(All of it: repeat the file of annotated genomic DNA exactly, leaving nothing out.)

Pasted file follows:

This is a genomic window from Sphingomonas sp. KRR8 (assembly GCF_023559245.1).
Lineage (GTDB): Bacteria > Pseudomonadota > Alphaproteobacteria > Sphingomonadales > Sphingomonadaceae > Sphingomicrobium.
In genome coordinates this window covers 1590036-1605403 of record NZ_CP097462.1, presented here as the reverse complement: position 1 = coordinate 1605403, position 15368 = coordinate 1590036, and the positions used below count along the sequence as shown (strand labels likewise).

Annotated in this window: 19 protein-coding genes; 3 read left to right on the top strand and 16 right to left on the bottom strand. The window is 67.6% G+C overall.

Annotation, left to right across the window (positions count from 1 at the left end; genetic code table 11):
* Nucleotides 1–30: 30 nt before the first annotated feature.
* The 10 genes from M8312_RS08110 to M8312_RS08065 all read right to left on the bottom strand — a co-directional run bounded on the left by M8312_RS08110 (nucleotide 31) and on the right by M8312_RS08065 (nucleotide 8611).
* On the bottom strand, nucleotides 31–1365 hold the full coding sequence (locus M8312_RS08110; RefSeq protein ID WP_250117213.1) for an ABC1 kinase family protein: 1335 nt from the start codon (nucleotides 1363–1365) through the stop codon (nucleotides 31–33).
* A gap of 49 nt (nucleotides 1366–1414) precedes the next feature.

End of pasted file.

This is a genomic window from Sphingomonas sp. KRR8 (assembly GCF_023559245.1).
Lineage (GTDB): Bacteria > Pseudomonadota > Alphaproteobacteria > Sphingomonadales > Sphingomonadaceae > Sphingomicrobium.
In genome coordinates this window covers 1590036-1605403 of record NZ_CP097462.1, presented here as the reverse complement: position 1 = coordinate 1605403, position 15368 = coordinate 1590036, and the positions used below count along the sequence as shown (strand labels likewise).

Annotated in this window: 19 protein-coding genes; 3 read left to right on the top strand and 16 right to left on the bottom strand. The window is 67.6% G+C overall.

Annotation, left to right across the window (positions count from 1 at the left end; genetic code table 11):
* Nucleotides 1–30: 30 nt before the first annotated feature.
* The 10 genes from M8312_RS08110 to M8312_RS08065 all read right to left on the bottom strand — a co-directional run bounded on the left by M8312_RS08110 (nucleotide 31) and on the right by M8312_RS08065 (nucleotide 8611).
* On the bottom strand, nucleotides 31–1365 hold the full coding sequence (locus M8312_RS08110; RefSeq protein ID WP_250117213.1) for an ABC1 kinase family protein: 1335 nt from the start codon (nucleotides 1363–1365) through the stop codon (nucleotides 31–33).
* A gap of 49 nt (nucleotides 1366–1414) precedes the next feature.